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The ‘reality’ behind reality television

<p>A homegrown reality TV show with a twist started filming in Ontario, according to a press release that landed in my inbox last week.</p>


DENYING REALITY: A homegrown reality TV show with a twist started filming in Ontario, according to a press release that landed in my inbox last week. Be Real is due to debut on TVtropolis this fall, and will give randomly chosen bystanders the chance to be the star of their own half hour reality TV episode.


Hosted by onetime no-budget talk show host J.R. Digs, Be Real began hunting for stars in Ottawa, and will comb Southern Ontario for prospects who are willing to turn their life into a spectacle. The most interesting part, however, is the unwillingness to conceal the gerrymandering that goes on with reality TV, the very necessary interference that turns raw footage into something hopefully watchable. It’s the process that gets what we call writers in any other TV medium re-christened “segment producers” in reality TV — these poor souls have threatened to strike on shows like America’s Next Top Model to get suitably compensated and recognized by the Writer’s Guild — and it’s one that almost every reality TV viewer accepts with a tacit, knowing shrug.


“Be Real turns regular people’s ordinary lives into a reality TV show and it all happens in the spur of the moment,” read the press release. “An ordinary bystander is randomly chosen to ‘star’ in his/her own life for a day, and as a result, Be Real also reveals the intricacies of the genre. After all, there are times when a person might need a bit of a boost to make things a bit more interesting. Whether it’s the ‘performance’ in front of the camera, a ‘subtle’ makeover or even a ‘re-juggling of relationships,’ J.R. Digs is there every step of the way to ‘artistically’ direct and ensure that the unsuspecting person’s reality has the kind of entertaining impact required for a reality TV show.”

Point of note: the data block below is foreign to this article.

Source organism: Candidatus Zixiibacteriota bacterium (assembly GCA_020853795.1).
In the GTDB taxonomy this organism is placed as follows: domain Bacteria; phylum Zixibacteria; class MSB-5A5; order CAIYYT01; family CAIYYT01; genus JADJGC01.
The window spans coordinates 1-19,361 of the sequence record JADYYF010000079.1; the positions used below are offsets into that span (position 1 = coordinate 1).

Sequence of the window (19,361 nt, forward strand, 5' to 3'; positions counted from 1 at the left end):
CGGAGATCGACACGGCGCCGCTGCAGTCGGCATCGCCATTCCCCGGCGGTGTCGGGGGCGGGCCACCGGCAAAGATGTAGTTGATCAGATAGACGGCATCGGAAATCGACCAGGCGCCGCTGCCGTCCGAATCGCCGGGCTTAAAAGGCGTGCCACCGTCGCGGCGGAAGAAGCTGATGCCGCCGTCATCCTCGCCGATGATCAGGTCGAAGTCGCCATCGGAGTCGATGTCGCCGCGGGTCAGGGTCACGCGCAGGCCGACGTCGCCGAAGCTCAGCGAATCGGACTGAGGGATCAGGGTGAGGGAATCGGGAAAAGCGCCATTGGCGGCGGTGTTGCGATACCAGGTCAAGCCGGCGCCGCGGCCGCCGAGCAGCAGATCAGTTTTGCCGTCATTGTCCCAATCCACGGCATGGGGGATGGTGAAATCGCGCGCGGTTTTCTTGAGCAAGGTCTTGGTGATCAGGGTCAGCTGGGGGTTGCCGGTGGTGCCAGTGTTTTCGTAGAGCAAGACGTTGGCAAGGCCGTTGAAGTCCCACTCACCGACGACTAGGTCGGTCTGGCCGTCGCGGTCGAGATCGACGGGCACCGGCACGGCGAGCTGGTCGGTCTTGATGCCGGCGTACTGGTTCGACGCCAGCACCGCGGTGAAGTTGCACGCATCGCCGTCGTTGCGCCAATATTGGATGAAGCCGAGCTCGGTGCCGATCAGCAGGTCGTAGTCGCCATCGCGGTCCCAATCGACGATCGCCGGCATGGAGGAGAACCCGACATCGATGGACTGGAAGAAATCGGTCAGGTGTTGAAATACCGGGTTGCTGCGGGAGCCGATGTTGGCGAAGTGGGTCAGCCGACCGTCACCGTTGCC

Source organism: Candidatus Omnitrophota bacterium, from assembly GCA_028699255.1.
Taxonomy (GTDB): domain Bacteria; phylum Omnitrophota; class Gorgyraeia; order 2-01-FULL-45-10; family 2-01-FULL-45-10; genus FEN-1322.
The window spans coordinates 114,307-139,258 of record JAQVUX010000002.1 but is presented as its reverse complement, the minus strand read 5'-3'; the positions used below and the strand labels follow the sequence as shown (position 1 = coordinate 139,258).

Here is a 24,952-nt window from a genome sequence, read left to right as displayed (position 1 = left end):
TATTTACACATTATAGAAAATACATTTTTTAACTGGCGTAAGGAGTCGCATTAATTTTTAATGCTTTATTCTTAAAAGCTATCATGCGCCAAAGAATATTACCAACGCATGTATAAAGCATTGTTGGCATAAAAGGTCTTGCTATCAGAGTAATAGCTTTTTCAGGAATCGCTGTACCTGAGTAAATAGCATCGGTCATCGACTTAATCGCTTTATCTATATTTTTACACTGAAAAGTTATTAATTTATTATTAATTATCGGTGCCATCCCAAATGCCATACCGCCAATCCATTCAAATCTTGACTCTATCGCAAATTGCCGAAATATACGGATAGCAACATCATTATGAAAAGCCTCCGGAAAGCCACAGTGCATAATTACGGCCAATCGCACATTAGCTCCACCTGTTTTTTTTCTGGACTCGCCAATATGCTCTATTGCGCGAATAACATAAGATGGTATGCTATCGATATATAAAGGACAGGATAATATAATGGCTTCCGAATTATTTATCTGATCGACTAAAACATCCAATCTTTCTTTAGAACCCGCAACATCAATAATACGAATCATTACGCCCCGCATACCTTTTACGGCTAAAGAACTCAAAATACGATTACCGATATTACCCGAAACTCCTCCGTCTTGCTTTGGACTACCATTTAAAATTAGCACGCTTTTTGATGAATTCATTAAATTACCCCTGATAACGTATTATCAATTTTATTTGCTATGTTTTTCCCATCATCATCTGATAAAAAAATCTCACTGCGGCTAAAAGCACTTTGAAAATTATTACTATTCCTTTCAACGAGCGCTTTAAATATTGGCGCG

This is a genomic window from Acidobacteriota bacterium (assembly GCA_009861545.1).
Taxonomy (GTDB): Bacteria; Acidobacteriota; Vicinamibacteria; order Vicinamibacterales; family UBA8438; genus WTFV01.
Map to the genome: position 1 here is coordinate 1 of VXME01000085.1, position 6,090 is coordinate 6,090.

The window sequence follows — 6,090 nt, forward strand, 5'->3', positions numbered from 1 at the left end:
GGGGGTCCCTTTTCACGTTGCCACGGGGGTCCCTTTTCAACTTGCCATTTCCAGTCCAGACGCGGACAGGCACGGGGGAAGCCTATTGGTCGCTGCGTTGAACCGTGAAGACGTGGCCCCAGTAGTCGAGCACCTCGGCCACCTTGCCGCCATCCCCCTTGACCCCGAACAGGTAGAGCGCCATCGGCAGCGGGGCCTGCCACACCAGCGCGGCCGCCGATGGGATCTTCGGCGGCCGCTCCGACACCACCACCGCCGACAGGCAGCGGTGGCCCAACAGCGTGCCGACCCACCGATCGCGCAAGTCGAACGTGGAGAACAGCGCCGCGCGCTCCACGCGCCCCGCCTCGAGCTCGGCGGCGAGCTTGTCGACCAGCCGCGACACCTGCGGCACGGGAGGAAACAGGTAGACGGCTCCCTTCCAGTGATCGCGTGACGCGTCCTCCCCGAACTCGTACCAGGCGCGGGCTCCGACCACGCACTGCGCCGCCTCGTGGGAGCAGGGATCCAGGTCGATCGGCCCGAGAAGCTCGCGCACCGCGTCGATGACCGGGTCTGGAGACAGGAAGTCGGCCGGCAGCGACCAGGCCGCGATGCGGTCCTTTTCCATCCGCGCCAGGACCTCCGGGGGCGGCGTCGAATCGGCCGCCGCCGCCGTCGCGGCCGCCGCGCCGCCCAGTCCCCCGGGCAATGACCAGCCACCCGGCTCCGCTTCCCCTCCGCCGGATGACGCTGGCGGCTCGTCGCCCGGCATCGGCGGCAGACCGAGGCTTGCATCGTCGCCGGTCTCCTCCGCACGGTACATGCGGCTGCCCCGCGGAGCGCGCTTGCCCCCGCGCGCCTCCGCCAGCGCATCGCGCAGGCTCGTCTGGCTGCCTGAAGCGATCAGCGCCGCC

This truth, hidden in plain sight, has become so widely accepted that it’s keeping political operatives James Carville and Mary Matalin from getting a Lifetime Network TV series off the ground, according to a story in the Washington Post. Their show — called Election, apparently in tribute to the Alexander Payne’s 1999 film starring Reese Witherspoon — would offer the services of Carville and Matalin to candidates in high school elections.


The problem is that almost every high school that Carville and Matalin have approached have turned them down. Chris Garran, the principle of Bethesda, Md.’s Walter Johnson High, said that he was worried that the producers would rig storylines to inject enough drama to fill six half-hour programs. “We don’t do primaries or anything,” he said. “I didn’t know what the pull was going to be.”


Bethesda-Chevy Chase, Mount Vernon and Thomas Jefferson high schools turned Carville and Matalin down, as did prestigious prep school St. Albans, after “healthy debates” about the production. Whatever you might think about the ability to teach basic reading and math to kids today, it’s clear that media literacy isn’t a subject that most kids would fail.



rick.mcginnis@metronews.ca


 
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